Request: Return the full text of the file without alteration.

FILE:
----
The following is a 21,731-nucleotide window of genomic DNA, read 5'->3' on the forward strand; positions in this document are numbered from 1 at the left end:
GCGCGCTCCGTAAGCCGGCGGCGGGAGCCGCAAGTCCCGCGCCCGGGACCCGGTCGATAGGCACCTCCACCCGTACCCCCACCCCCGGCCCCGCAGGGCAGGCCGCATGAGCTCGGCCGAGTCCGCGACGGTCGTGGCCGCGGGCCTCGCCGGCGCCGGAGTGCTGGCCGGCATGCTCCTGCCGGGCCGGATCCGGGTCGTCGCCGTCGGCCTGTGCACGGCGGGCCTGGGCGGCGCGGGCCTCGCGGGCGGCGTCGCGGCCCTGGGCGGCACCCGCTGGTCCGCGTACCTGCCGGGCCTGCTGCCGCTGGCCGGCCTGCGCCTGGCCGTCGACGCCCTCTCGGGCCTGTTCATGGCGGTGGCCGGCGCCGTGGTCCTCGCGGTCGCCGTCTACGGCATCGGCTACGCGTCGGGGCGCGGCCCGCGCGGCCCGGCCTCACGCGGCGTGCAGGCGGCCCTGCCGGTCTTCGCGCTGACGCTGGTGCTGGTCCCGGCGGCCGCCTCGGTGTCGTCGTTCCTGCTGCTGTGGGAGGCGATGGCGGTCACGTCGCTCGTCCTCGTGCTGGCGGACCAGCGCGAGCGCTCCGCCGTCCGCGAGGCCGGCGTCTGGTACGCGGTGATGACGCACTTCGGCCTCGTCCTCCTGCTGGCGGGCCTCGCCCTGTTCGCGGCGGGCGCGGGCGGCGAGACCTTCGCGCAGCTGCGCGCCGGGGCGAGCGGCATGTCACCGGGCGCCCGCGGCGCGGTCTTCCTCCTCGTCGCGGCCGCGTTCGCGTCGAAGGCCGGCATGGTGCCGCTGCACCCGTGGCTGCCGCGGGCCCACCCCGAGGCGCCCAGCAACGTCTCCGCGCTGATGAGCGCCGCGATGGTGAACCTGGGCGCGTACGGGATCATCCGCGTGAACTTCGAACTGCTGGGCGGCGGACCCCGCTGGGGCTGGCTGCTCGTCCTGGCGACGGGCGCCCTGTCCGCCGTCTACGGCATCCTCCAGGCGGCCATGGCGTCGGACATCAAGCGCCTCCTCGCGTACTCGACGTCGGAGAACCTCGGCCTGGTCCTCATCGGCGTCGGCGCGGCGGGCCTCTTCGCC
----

The following is a 21,731-nucleotide window of genomic DNA, read 5'->3' on the forward strand; positions in this document are numbered from 1 at the left end:
GCGCGCTCCGTAAGCCGGCGGCGGGAGCCGCAAGTCCCGCGCCCGGGACCCGGTCGATAGGCACCTCCACCCGTACCCCCACCCCCGGCCCCGCAGGGCAGGCCGCATGAGCTCGGCCGAGTCCGCGACGGTCGTGGCCGCGGGCCTCGCCGGCGCCGGAGTGCTGGCCGGCATGCTCCTGCCGGGCCGGATCCGGGTCGTCGCCGTCGGCCTGTGCACGGCGGGCCTGGGCGGCGCGGGCCTCGCGGGCGGCGTCGCGGCCCTGGGCGGCACCCGCTGGTCCGCGTACCTGCCGGGCCTGCTGCCGCTGGCCGGCCTGCGCCTGGCCGTCGACGCCCTCTCGGGCCTGTTCATGGCGGTGGCCGGCGCCGTGGTCCTCGCGGTCGCCGTCTACGGCATCGGCTACGCGTCGGGGCGCGGCCCGCGCGGCCCGGCCTCACGCGGCGTGCAGGCGGCCCTGCCGGTCTTCGCGCTGACGCTGGTGCTGGTCCCGGCGGCCGCCTCGGTGTCGTCGTTCCTGCTGCTGTGGGAGGCGATGGCGGTCACGTCGCTCGTCCTCGTGCTGGCGGACCAGCGCGAGCGCTCCGCCGTCCGCGAGGCCGGCGTCTGGTACGCGGTGATGACGCACTTCGGCCTCGTCCTCCTGCTGGCGGGCCTCGCCCTGTTCGCGGCGGGCGCGGGCGGCGAGACCTTCGCGCAGCTGCGCGCCGGGGCGAGCGGCATGTCACCGGGCGCCCGCGGCGCGGTCTTCCTCCTCGTCGCGGCCGCGTTCGCGTCGAAGGCCGGCATGGTGCCGCTGCACCCGTGGCTGCCGCGGGCCCACCCCGAGGCGCCCAGCAACGTCTCCGCGCTGATGAGCGCCGCGATGGTGAACCTGGGCGCGTACGGGATCATCCGCGTGAACTTCGAACTGCTGGGCGGCGGACCCCGCTGGGGCTGGCTGCTCGTCCTGGCGACGGGCGCCCTGTCCGCCGTCTACGGCATCCTCCAGGCGGCCATGGCGTCGGACATCAAGCGCCTCCTCGCGTACTCGACGTCGGAGAACCTCGGCCTGGTCCTCATCGGCGTCGGCGCGGCGGGCCTCTTCGCC